Kipnis then details the events that led to Ludlow’s Title IX inquisition, which began in 2014 and ended with his resignation in 2015,[i] goes through inconsistencies in the testimony levied against him by “Eunice Cho” (a woman who was once Ludlow’s student, though not at the time of the events in question), and makes a compelling argument for the existence of bias favoring traditional gender roles factoring into assessments of conflicting narratives describing interpersonal encounters. Namely, a man could never step back from a sexual come on, especially not from a young woman. At the same time, a woman could never be sexually forward, especially not a young one. As a consequence of these beliefs, Cho is elevated to feminist hero status, while Ludlow is damned. In sum, Kipnis writes: “I could only see Cho as the unlucky product of a system devoted to persuading a generation of young women that they’re helpless prey” (page 90). 

In Chapter 2, “Flip-Flopping on Consent,” Kipnis writes that, in today’s world, “sexual consent can now be retroactively withdrawn (with official sanction) years later, based on changing feelings or residual ambivalence, or new circumstances,” (page 91). She then goes on to recount another relationship of Ludlow’s, this time with a graduate student called “Nola Hartley,” which lasted “three or so months” and occurred two and a half years prior to the incidents related to Cho (page 92).  

Hartley was never Ludlow’s student, nor under his supervision in any academic capacity, but she felt compelled to come forward and retroactively withdraw consent from her and Ludlow’s relationship after hearing about Cho’s accusations. In addition to highlighting problems and inconsistencies peppering Hartley’s story, Kipnis points out that the license to rewrite consent also requires “historical amnesia” about women’s struggles to shed sexual double standards and patriarchal expectations of innocence (page 95). Put simply, sexual autonomy requires, for better and for worse and for everything in between, sexual honesty. Though one’s feelings about said decisions may evolve or change, the facts of the matter do not. According to Kipnis, allowing women to reframe sexual encounters after the fact is both a throwback to traditional gender roles, as well as a complex issue for institutions to have to then fairly manage.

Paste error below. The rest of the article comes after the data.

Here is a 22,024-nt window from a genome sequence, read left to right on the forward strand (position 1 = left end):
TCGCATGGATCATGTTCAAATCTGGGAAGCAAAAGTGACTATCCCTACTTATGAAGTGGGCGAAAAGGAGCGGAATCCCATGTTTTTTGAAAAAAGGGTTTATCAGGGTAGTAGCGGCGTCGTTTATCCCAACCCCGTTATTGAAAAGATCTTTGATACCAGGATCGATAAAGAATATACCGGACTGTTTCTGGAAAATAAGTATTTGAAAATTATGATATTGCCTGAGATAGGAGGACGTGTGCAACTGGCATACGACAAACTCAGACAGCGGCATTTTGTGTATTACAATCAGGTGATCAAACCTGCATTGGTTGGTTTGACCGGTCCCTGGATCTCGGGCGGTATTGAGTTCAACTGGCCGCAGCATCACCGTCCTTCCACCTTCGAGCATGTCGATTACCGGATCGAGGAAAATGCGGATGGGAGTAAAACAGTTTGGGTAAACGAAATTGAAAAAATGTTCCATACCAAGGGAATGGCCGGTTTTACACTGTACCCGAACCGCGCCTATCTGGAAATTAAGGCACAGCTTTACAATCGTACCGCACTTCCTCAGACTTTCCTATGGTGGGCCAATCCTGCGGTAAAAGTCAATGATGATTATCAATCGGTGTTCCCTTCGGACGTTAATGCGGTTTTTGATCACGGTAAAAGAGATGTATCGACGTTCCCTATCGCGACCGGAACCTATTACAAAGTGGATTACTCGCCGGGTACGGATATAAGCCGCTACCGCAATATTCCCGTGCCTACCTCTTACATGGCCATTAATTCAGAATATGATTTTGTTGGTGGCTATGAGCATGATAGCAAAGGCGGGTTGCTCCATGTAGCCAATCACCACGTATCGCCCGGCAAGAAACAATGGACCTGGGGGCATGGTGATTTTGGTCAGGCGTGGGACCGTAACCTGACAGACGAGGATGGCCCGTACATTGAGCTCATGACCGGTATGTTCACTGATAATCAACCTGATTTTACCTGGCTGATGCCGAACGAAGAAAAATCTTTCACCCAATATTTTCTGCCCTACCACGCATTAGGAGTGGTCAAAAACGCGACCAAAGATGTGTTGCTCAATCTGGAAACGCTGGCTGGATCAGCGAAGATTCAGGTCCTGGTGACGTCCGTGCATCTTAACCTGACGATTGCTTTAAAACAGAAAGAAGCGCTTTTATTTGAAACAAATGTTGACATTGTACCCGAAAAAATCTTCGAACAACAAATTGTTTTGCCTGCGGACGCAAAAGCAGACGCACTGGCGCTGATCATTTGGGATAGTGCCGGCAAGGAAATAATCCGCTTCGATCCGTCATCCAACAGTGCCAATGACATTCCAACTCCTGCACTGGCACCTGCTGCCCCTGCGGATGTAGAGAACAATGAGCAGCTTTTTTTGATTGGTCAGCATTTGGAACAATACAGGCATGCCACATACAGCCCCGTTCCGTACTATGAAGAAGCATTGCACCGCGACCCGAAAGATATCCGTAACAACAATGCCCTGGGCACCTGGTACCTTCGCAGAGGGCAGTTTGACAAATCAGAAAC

In Chapter 3, Kipnis recounts her own Title IX inquisition. What happened was this: Kipnis wrote an essay titled “Sexual Paranoia Strikes Academe,” which was published by The Chronicle of Higher Education in early 2015.[ii] The essay recounted some of Ludlow’s circumstances related to both Hartley and Cho, including seven out of 5,000 words pertaining to the former (page 129).Soon after, students produced a petition against Kipnis, and two graduate students – one of who was Hartley, though Kipnis did not know this at the time — filed Title IX complaints against her. They alleged that, via her essay, Kipnis had created a hostile environment on campus, among other things.

In a subsequent essay, also published by The Chronicle of Higher Education,[iii] Kipnis explained that new codes banning professor-student dating was an act of paternalism – not feminism. Such codes vastly increased administrators’ (and, thus, institutions’) power over individual lives. And then, as if seeking to prove her point, “here were students demanding that campus administrators protect them from someone’s ideas.” In the remainder of the chapter, she recounts the intensely complex and highly mutable “process” of moving through her resulting Title IX indictment.